RM: What is the first thing you look at when starting a new design job?
KH: I try to get a feel for the tone of the book. Whether that means looking at a design brief if I have one, or any suggested imagery or artwork provided by the author or publisher, I like to get an idea of what mood I need the cover to convey. If I don’t have much to go on, I will mine the manuscript (if I have one) for stand-out images. I might research what other books by the same author, or on the same subject, look like in order to make sure this one stands out. I also try to read as much of the book as possible in order to let my brain mull on the text and the design even while I’m at the gym or washing the dishes or generally not focusing on design.
RM: I remember there was a Canadian book designer a decade or two back that, upon working for a few too many publishers around the same time, managed to create a similar tone to far too many Canadian literary titles, making a whole round of books feel exactly the same. I’m pleased that a new slate of designers have emerged since, thus breaking this unsettling trend, but how do you keep from repeating yourself in your own design work? Is this something you worry about, or even see?
KH: It is definitely something I keep in mind. I think there is a fine line between creating a personal style where folks can identify a cover you designed at a glance, and re-doing the same cover over and over. I have had the opportunity to work on a wide variety of genres and within those genres a wide variety of styles, so I think this has helped keep me on my toes in terms of varying my designs. Every book is so different, so I think the covers need to reflect that. I do sometimes pay homage to a style (not necessarily a book design but a poster, or a film, or a general design trend) but I try to do it with a degree of self-awareness and to turn it on its head in some way. I also like to try new things and learn through my work, so if I have an idea that incorporates design elements I’m not sure how to create, I try to learn. I think that helps keep things fresh as well.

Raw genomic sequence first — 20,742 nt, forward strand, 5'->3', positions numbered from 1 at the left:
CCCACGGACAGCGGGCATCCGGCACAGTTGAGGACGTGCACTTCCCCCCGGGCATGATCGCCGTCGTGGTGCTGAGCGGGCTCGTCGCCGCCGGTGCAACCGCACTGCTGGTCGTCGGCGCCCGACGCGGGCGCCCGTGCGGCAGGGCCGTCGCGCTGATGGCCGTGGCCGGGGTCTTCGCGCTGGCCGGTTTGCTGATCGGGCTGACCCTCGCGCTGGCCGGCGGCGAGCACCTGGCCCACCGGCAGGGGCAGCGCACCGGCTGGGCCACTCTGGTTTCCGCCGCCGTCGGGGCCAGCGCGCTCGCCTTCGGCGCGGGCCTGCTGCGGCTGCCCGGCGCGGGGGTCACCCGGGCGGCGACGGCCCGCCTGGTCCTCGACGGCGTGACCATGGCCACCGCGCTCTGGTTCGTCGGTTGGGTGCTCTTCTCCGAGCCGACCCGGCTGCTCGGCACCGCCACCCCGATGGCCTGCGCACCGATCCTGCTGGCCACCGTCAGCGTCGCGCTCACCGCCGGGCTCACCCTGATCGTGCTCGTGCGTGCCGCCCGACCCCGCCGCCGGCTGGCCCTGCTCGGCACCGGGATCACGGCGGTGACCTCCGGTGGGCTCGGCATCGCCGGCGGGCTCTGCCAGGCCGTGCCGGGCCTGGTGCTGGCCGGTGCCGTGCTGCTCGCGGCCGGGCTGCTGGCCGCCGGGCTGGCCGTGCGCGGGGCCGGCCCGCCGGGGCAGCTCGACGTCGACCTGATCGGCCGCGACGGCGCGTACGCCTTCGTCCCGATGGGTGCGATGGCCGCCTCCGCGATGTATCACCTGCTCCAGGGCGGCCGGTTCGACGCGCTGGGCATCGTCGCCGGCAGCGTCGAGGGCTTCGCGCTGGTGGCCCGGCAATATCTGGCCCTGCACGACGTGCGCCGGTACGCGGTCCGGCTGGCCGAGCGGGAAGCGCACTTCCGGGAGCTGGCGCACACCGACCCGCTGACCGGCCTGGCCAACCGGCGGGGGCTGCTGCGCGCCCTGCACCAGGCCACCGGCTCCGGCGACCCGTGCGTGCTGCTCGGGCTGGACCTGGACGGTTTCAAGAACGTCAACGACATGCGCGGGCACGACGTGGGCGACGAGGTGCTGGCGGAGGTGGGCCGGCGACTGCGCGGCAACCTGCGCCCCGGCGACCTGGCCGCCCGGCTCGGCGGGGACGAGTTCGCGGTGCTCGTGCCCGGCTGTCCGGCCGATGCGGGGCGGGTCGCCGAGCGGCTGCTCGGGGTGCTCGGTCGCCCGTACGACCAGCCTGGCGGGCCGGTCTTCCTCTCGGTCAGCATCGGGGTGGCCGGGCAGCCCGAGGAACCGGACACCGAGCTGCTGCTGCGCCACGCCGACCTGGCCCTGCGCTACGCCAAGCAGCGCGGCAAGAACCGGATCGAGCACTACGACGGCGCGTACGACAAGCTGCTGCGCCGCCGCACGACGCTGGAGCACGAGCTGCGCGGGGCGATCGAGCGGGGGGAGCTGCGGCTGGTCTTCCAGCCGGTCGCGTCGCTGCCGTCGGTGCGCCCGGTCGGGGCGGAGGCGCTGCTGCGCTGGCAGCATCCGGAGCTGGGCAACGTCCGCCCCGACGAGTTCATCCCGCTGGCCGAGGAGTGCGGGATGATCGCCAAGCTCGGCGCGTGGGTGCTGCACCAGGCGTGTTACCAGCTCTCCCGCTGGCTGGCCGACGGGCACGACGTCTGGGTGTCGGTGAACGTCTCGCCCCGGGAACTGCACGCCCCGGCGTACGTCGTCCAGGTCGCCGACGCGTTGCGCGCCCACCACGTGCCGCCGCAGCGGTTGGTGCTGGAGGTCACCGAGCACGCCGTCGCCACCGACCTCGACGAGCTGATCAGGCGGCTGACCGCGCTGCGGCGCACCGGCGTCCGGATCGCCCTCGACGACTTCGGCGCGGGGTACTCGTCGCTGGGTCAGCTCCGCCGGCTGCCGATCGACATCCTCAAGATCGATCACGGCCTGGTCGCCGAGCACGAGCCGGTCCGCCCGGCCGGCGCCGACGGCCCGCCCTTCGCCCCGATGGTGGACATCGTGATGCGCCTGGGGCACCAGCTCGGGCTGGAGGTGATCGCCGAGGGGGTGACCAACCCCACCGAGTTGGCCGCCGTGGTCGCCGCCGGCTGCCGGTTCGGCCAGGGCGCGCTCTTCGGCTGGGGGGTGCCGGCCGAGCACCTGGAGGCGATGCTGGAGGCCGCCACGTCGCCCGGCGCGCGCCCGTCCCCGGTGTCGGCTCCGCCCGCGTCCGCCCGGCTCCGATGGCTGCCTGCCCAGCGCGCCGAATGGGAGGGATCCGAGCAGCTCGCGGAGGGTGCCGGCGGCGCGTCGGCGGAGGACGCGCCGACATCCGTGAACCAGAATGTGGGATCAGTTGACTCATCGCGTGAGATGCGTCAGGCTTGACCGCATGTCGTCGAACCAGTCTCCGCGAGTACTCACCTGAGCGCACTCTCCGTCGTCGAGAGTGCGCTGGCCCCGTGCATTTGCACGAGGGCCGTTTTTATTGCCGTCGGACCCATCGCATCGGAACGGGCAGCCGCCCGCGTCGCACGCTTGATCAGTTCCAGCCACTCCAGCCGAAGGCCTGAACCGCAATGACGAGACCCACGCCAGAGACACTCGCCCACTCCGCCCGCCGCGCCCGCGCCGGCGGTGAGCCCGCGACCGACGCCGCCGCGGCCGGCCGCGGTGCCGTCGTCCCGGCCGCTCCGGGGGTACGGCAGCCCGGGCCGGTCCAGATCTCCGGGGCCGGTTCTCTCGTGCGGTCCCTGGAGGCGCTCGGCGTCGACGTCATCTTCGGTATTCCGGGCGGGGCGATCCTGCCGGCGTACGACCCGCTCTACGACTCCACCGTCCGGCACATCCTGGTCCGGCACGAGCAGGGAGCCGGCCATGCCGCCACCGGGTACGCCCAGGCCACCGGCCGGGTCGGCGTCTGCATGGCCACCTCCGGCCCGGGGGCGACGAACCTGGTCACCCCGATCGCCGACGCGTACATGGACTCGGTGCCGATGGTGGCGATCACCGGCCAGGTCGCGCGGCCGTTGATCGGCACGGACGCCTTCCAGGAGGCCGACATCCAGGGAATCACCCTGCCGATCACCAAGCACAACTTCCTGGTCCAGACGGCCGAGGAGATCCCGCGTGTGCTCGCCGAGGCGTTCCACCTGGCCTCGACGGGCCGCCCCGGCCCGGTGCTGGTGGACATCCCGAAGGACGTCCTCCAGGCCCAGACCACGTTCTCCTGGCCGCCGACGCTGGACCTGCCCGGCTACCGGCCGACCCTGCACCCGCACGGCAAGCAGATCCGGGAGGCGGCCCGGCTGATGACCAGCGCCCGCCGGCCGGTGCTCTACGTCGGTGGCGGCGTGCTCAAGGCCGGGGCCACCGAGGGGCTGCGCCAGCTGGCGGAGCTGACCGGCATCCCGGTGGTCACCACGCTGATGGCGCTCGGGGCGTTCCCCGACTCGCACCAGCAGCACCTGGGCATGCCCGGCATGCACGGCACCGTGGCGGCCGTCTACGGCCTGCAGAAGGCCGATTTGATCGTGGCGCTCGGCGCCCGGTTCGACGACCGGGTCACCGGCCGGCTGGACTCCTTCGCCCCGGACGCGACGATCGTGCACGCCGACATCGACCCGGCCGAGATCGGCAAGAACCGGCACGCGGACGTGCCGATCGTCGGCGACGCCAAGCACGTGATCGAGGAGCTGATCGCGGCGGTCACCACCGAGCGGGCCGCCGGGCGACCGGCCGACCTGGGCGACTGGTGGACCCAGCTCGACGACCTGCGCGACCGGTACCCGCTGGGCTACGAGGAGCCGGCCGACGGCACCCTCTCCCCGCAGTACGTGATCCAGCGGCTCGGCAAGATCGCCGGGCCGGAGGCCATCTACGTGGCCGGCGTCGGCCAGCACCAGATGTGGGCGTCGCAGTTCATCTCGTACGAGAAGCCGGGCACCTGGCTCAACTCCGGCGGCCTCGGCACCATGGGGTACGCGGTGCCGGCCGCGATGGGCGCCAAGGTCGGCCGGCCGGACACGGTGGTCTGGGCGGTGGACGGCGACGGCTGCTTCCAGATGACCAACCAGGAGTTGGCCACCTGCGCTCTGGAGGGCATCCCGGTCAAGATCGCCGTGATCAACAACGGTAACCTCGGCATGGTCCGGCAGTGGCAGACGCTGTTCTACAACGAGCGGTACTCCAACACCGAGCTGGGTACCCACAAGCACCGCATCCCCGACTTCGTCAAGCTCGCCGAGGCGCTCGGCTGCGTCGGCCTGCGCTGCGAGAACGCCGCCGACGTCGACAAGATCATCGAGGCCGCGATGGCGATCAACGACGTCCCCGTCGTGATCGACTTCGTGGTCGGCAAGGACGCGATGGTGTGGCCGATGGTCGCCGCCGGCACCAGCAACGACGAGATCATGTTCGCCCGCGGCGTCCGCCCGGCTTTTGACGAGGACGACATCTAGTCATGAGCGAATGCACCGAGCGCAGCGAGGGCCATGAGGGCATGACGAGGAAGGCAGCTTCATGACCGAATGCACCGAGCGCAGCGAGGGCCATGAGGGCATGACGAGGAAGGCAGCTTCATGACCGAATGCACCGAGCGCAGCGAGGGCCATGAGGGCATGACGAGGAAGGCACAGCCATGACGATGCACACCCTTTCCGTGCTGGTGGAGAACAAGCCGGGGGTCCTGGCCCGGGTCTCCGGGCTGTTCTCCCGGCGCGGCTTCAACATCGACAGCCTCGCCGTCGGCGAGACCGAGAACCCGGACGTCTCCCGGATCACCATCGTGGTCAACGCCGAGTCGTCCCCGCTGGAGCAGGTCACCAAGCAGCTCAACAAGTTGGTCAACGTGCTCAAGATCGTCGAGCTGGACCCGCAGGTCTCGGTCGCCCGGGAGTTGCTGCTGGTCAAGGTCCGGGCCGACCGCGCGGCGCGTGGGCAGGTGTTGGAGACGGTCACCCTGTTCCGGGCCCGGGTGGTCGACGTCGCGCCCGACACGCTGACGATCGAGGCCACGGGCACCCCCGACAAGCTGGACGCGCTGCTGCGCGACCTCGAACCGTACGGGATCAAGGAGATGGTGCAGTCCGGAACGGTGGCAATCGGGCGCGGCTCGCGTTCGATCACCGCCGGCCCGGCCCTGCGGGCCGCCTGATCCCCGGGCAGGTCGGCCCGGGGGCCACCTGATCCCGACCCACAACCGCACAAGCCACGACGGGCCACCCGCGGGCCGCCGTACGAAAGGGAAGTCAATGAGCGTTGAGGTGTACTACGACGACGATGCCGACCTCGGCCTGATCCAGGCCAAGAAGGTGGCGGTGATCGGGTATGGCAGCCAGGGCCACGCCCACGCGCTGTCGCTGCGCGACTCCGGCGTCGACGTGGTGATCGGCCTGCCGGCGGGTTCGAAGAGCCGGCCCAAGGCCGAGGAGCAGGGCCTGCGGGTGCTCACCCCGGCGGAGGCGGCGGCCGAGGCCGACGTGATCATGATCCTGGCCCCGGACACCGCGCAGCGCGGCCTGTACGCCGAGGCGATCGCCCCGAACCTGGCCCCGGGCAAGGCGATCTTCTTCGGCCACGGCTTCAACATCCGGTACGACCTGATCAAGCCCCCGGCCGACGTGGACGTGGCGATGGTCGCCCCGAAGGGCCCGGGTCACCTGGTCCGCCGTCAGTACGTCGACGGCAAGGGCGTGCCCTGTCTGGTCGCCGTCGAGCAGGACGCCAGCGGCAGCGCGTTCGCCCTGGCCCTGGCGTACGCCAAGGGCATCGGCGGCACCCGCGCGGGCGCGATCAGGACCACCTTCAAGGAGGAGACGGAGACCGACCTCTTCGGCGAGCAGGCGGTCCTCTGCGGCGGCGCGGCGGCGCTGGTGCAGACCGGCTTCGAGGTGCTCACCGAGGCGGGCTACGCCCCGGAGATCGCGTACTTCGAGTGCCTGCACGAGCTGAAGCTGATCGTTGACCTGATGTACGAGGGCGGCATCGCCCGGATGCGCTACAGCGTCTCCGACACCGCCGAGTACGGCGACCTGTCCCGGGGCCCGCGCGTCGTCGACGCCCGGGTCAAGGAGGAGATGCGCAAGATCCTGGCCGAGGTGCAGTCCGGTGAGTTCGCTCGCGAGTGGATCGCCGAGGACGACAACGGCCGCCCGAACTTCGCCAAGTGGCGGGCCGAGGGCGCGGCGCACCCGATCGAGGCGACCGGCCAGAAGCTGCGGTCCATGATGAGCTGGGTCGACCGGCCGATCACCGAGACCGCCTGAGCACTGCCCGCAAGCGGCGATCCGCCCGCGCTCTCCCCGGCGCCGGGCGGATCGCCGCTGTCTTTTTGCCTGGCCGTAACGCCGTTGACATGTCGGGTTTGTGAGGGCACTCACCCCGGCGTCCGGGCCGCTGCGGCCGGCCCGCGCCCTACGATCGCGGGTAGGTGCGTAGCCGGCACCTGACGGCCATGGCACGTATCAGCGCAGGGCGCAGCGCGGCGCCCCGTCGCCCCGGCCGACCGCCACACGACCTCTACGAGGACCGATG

RM: Are there specific designers who have influenced the ways in which you look at a new project?
KH: There are some really wonderful designers working at the moment. I think sites like The Casual Optimist and Spine Magazine are great resources when I’m feeling uninspired and want to be impressed by all the work being produced by other people. I don’t necessarily seek out particular designers but I tend to really enjoy the work of Ingrid Paulson, David A. Gee, Peter Mendelsund, Zoe Norvell, Natalie Olsen, Jess Sullivan, Michel Vrana, off the top of my head, and obviously numerous others. While they haven’t necessarily influenced how I look at a particular project, I definitely like to check out what other people are doing and see how other designers are pushing the limits of their designs. I used to work in an office attached to a book shop, so when I was stuck I would wander through and look at hundreds of designs to see if anything gave me the spark I needed. Often, the inspiration wouldn’t end up impacting the design I was working on in a way anyone else could even notice, but it was enough to get me started in a productive direction.